It will be a strange year for comedy specials. Many of what would’ve been the blockbuster stand-up releases in the fall and winter months will be preempted, pushed back, or rewritten for some time in the future when it’s safe again for comedians to perform in front of crowds. In the meantime, comedians are trying to work out how to adjust and what a stand-up special even looks like if you’re not standing up somewhere in front of an audience.
So much of this list represents comedy made in a very different time, and some of it feels almost giddily out of place right now. I expect, when I update it again later this year, there will be more works like Ted Alexandro’s — pieces that are figuring out how to build a new form in real time. But it’s also a treat to still have comedy from before we all went into lockdown. Even the ones that can be downers sometimes (ahem, Marc Maron) still feel like vacation.
For a deeper discussion of the selections, listen to Kathryn VanArendonk on this week’s Good One podcast. Tune in to Good One every Tuesday on Apple Podcasts, Spotify, Stitcher, Overcast, or wherever you get your podcasts.
Leslie Jones, Time Machine
Jones is such a buoyant, compelling stage presence, and one of the most impressive things about Time Machine is the way she embodies the time traveling she describes in the show’s title. It gives the whole special a rhythm and sense of spectacle — Jones performing a dance she swears she did to try and catch Prince’s attention is a particular highlight — but it’s also unbelievably precise. Her body follows the dance moves, but her face communicates that she is still herself in this moment, laughing at the scene, enjoying how ridiculous it was, exhausted by this lengthy and absurd choreography. The show is deliciously silly, but the way Jones sits astride that gap between her current self and this younger, goofier person makes it a little poignant too.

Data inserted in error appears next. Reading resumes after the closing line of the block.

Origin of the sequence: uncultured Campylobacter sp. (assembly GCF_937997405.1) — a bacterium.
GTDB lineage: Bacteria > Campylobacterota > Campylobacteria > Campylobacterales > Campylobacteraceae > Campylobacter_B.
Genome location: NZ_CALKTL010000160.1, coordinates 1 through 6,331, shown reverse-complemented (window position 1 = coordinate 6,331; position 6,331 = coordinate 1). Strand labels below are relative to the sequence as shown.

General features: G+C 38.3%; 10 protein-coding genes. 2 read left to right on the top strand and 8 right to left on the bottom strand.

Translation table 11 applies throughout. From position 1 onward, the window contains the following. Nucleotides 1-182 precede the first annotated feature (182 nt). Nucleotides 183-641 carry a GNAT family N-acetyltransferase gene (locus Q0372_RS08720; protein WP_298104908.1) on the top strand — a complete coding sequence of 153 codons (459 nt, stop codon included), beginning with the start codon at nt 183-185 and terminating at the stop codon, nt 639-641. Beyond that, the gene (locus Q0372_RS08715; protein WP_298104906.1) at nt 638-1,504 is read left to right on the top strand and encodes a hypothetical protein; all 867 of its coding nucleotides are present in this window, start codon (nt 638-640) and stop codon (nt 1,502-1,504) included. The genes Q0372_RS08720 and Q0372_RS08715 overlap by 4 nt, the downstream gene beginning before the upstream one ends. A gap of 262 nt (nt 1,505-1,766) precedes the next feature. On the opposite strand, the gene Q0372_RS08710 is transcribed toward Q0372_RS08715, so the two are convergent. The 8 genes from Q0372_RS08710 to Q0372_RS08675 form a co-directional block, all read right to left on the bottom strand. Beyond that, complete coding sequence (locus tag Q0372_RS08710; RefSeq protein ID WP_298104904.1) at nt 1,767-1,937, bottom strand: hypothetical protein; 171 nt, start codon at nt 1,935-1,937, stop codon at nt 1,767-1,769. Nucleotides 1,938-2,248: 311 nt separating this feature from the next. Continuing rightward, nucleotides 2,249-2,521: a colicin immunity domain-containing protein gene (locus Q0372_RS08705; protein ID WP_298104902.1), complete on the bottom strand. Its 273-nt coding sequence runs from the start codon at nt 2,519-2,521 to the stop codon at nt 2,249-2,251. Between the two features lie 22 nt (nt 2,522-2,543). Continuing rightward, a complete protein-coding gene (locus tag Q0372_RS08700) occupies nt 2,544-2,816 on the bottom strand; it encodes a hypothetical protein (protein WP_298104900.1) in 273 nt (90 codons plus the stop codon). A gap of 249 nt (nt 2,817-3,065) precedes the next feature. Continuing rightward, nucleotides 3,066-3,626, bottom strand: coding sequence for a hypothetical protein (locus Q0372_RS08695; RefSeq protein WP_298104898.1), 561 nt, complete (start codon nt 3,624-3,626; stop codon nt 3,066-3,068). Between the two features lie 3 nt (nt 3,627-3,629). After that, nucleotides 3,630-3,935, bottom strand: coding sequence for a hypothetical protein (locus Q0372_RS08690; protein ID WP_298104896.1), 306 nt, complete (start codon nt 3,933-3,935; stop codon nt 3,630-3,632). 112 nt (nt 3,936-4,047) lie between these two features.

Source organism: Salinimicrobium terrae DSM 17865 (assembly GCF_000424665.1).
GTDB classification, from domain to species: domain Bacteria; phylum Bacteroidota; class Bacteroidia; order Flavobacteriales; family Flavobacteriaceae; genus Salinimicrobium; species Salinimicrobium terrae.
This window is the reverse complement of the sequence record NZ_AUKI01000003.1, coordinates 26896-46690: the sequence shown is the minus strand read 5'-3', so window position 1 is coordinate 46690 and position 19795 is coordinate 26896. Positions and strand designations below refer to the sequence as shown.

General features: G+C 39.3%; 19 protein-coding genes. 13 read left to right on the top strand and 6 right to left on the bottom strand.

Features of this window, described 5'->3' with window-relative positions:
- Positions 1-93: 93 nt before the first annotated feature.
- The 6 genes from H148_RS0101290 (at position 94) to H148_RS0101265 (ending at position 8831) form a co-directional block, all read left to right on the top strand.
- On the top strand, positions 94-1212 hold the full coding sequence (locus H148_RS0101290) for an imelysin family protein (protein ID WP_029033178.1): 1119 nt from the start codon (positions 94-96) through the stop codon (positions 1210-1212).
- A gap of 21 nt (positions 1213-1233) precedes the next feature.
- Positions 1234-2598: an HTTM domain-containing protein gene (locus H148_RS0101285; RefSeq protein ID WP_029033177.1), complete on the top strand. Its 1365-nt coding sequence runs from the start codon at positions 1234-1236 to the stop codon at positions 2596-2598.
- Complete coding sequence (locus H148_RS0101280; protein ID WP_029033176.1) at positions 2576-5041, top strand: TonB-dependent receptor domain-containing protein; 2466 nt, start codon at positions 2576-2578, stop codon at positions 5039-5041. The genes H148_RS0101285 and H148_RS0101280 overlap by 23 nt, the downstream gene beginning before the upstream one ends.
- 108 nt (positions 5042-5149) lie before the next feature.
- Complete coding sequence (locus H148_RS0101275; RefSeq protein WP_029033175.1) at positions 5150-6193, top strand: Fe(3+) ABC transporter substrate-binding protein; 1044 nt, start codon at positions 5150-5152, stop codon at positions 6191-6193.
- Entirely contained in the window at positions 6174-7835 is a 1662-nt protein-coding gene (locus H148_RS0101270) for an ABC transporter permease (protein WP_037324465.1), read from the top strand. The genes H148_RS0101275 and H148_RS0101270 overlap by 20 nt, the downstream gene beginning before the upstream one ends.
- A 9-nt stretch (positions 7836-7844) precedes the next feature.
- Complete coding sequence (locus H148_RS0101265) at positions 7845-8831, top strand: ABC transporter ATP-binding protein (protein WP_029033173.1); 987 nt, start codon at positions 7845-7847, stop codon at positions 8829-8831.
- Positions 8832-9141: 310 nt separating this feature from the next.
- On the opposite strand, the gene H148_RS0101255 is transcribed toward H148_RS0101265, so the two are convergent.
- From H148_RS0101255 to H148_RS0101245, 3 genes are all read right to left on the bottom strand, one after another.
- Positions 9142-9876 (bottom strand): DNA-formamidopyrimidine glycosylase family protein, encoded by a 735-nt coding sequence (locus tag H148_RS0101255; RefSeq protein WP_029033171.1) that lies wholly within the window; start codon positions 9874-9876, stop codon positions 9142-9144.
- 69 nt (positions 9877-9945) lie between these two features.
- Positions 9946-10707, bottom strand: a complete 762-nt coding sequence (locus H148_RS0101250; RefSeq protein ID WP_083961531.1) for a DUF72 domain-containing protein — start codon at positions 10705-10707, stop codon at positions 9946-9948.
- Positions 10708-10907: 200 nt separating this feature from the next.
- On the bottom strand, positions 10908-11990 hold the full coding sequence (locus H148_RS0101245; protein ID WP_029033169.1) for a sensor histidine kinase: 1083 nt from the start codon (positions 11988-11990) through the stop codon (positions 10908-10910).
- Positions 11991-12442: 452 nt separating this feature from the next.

Fortune Feimster, Sweet & Salty
The general arc of Feimster’s hour is personally revelatory rather than strictly novel. It’s a coming-out special, mostly, and she’s hardly the first comedian to do extended material on sexuality, childhood awkwardness, and the sense of feeling socially out of place. Feimster’s just particularly joyful about it, though. The whole special is magnetically appealing, especially because she clearly finds her own young, blinkered self to be so endearing and lovable. My favorite joke of the hour is a story about a swim meet, which Feimster somehow participated in enthusiastically even though she had no idea how to swim.
Maria Bamford, Weakness Is the Brand
Bamford’s hour is so warm and weird and sharp and empathetic. She has a remarkable ability to balance her own inner monologue with her almost obsessive interest in how other people’s brains work, and, as a result, she writes jokes that somehow manage to be both pointy and endlessly generous. When I reviewed this special earlier this year, it was only available as a download from Comedy Dynamics, but Weakness Is the Brand is now available on Amazon Prime, so I hope lots more people now watch it.
Taylor Tomlinson, Quarter-Life Crisis
Tomlinson’s Quarter-Life Crisis is confident and snappy and so good that I quickly regretted rolling my eyes when I first read the title. I was prepared for it to be uninspired “dating in my 20s” jokes, but Tomlinson upended my expectations. Which is not to say that there aren’t a lot of “dating in my 20s” jokes — there are! But she’s able to tell them in a way that feels fresh and strange so they become that ideal combination of a wildly familiar topic told in an individual, interesting way. She’s also especially strong when she does material about her childhood. The combination of those two ideas (dating, her upbringing) come together to become stories that are secretly about what it means to be a good parent and a good person (but funny, I promise!).
Marc Maron, End Times Fun
It’s weird to make a special about the apocalypse and have it come out right as an apocalyptic pandemic sweeps the country. It’s weird and good, I think, but that confluence still means that some viewers might be turned off by how frankly dire everything is in Maron’s special. I hope they’re not too turned off, though. The whole thing is fantastic, but it’s worth watching especially for Maron’s Book of Revelation–style closing segment, a mishmash of spiritual systems that combines Jesus, Iron Man, and current politics into a wildly bizarre fantasy sequence.